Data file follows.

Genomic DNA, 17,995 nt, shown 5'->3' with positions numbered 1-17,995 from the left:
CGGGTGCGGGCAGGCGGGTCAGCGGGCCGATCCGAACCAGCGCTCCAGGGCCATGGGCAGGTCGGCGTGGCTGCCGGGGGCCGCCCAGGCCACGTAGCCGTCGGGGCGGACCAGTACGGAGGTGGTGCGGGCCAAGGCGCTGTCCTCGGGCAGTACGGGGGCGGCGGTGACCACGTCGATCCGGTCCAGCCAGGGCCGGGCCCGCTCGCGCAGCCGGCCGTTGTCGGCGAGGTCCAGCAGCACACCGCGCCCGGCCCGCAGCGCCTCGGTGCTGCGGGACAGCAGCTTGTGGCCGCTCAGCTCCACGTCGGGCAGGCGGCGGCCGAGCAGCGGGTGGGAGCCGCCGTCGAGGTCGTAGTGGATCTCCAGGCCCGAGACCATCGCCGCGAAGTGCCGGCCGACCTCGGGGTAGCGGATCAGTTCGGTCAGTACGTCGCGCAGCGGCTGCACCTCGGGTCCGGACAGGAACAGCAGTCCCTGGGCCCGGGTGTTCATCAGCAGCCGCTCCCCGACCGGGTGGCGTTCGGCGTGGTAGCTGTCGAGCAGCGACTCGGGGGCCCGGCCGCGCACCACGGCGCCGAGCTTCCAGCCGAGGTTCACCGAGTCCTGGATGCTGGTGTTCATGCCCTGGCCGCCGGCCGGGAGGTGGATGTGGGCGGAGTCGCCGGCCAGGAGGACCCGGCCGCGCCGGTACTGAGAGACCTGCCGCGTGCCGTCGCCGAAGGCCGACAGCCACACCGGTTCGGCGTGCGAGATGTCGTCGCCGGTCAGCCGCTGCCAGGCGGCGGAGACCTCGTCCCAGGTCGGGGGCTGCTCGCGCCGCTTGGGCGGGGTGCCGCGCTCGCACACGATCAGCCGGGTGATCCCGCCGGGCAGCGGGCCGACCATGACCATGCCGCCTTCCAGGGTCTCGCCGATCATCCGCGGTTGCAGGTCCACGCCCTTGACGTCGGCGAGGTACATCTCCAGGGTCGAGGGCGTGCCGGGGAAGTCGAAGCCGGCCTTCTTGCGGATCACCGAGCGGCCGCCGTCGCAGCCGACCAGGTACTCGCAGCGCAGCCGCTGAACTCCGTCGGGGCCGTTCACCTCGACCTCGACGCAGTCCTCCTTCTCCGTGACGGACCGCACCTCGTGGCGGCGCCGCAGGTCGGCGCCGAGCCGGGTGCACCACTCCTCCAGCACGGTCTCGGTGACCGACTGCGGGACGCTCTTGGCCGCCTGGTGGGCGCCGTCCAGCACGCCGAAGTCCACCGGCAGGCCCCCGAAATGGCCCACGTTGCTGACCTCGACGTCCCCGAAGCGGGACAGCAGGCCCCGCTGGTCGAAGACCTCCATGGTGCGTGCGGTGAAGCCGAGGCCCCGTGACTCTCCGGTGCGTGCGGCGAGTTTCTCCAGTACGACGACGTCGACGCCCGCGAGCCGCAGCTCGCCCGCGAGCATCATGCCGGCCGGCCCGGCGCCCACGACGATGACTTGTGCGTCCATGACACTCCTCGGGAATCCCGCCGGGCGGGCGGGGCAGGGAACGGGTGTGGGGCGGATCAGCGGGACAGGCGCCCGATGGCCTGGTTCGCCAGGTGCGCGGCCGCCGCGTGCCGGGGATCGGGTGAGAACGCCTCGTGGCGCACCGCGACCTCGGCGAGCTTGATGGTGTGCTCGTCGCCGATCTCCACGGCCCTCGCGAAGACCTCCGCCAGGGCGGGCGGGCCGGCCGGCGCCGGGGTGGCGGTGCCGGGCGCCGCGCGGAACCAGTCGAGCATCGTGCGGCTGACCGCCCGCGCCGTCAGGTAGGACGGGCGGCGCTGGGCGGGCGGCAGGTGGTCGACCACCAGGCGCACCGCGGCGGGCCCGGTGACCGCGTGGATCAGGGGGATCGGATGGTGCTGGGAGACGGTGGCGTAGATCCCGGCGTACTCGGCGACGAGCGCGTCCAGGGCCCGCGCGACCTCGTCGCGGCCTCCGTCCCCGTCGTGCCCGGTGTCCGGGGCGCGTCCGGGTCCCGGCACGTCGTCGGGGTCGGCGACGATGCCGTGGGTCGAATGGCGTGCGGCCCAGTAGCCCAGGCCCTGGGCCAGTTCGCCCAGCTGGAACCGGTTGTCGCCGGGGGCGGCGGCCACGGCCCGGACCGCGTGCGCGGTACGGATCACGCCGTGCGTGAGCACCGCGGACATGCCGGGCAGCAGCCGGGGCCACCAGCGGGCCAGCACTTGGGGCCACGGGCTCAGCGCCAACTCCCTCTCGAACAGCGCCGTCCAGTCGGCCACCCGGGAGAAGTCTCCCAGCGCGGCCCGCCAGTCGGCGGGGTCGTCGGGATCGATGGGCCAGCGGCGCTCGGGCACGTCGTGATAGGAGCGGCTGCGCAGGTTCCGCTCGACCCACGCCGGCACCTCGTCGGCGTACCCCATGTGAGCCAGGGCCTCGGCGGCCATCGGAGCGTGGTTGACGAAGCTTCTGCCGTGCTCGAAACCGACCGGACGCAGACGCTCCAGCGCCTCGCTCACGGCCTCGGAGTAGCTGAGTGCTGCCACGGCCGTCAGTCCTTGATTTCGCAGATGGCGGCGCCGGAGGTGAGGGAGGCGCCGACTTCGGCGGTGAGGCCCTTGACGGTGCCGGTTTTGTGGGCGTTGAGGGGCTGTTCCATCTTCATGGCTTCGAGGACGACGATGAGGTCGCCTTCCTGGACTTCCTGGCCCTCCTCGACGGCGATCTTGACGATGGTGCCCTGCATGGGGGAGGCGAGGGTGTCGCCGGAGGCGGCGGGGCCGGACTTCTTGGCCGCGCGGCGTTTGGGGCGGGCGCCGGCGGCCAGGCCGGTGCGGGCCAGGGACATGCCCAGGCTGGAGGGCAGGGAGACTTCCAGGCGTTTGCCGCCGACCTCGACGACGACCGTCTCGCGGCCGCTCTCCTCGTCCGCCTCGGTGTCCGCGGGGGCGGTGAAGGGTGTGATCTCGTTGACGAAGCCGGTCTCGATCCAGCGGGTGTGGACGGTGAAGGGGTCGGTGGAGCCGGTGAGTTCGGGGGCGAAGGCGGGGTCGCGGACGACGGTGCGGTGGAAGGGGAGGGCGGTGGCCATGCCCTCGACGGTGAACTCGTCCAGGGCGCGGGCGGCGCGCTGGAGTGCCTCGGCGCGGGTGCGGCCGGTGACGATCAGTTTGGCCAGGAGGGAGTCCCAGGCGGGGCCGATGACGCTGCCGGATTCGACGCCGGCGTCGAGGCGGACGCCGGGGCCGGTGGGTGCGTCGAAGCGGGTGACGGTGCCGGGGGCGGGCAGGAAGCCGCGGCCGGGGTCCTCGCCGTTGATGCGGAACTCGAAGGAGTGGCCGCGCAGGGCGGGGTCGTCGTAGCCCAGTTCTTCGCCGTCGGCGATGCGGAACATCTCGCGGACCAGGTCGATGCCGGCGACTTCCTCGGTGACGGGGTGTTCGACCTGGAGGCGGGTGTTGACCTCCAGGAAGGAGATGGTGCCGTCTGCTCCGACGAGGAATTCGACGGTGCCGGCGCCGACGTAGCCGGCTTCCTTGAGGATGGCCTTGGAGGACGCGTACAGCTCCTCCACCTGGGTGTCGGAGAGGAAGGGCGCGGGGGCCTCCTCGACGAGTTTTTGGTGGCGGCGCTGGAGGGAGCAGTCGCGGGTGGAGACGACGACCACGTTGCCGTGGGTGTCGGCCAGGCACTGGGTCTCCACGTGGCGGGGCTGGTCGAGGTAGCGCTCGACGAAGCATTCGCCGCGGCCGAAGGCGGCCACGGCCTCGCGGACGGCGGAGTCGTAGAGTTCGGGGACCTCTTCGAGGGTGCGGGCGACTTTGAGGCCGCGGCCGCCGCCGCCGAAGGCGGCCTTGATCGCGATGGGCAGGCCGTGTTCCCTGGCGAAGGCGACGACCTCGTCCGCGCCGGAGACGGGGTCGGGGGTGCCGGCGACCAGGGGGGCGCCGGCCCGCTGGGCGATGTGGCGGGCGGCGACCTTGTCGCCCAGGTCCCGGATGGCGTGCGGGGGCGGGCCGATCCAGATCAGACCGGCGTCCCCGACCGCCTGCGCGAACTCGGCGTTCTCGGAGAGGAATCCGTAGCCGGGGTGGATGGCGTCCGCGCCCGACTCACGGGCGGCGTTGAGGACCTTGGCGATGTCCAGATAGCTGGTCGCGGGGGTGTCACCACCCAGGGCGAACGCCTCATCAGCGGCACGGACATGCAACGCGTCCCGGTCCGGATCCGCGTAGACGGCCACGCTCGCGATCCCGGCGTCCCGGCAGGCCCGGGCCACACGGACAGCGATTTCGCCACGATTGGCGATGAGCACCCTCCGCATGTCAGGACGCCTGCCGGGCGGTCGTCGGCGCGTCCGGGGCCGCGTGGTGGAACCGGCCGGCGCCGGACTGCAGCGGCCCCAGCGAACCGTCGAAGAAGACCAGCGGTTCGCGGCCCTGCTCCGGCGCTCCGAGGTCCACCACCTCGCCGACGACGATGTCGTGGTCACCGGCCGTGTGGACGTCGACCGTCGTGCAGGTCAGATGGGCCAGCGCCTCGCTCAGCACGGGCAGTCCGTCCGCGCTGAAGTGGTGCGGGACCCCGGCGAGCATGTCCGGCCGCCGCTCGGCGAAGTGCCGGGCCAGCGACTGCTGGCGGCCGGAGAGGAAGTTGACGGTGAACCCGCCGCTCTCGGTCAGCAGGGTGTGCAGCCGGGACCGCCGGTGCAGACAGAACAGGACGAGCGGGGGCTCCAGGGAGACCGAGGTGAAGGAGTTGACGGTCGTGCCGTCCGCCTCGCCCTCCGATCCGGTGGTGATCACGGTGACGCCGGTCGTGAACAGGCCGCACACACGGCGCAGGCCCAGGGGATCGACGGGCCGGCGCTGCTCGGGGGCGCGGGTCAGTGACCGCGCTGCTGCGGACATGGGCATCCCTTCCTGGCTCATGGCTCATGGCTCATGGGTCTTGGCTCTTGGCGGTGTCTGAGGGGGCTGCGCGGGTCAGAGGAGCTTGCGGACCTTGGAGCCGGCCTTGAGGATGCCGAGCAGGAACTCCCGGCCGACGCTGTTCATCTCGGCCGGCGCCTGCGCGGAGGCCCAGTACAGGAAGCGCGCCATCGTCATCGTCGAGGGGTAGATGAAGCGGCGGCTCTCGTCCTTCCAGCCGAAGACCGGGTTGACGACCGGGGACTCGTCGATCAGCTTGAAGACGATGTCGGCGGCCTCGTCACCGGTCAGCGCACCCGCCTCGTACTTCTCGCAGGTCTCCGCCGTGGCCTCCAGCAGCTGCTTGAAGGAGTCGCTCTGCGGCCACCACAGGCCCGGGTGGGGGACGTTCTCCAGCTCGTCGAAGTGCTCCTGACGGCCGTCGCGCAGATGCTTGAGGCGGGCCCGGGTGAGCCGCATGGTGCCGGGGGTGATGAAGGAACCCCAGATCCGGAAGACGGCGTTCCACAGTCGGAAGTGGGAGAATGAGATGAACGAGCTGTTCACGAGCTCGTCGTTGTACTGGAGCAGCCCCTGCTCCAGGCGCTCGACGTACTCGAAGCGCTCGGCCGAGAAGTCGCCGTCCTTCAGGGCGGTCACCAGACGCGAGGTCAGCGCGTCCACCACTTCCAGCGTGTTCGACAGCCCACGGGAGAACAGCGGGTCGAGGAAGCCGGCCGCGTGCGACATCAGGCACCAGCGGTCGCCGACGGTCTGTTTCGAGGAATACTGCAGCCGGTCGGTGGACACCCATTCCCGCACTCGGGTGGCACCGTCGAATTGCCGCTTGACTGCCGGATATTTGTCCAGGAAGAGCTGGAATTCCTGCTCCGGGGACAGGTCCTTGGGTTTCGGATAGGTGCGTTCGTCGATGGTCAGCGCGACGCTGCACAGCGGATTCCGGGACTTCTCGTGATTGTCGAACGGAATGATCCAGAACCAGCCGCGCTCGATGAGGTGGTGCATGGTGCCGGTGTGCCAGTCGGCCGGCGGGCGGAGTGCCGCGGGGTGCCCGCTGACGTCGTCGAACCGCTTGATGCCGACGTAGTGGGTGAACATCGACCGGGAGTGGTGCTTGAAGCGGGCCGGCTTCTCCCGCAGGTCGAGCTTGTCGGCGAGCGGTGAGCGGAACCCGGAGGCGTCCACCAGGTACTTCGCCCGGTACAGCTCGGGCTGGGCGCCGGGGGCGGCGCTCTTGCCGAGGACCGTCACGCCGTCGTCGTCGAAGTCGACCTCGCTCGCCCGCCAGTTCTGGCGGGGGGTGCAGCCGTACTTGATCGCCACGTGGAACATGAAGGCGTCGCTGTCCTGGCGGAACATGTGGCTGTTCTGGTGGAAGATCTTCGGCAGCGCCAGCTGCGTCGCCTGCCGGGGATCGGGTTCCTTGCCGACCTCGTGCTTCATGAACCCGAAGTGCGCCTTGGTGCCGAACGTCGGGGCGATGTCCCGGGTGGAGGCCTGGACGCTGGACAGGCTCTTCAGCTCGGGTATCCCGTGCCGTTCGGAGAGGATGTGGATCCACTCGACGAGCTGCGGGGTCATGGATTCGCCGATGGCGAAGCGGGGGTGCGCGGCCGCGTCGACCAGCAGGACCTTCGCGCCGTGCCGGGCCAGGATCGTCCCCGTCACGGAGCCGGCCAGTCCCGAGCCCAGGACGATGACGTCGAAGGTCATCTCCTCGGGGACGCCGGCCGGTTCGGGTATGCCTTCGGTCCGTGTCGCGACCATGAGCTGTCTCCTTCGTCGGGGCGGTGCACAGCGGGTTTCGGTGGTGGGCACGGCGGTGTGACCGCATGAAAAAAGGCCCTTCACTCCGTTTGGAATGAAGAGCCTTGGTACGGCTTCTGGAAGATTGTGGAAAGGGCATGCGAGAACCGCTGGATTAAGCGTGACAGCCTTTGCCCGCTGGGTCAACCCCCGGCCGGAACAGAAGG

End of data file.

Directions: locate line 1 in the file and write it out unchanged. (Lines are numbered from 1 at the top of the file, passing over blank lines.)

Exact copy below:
Genomic DNA, 17,995 nt, shown 5'->3' with positions numbered 1-17,995 from the left: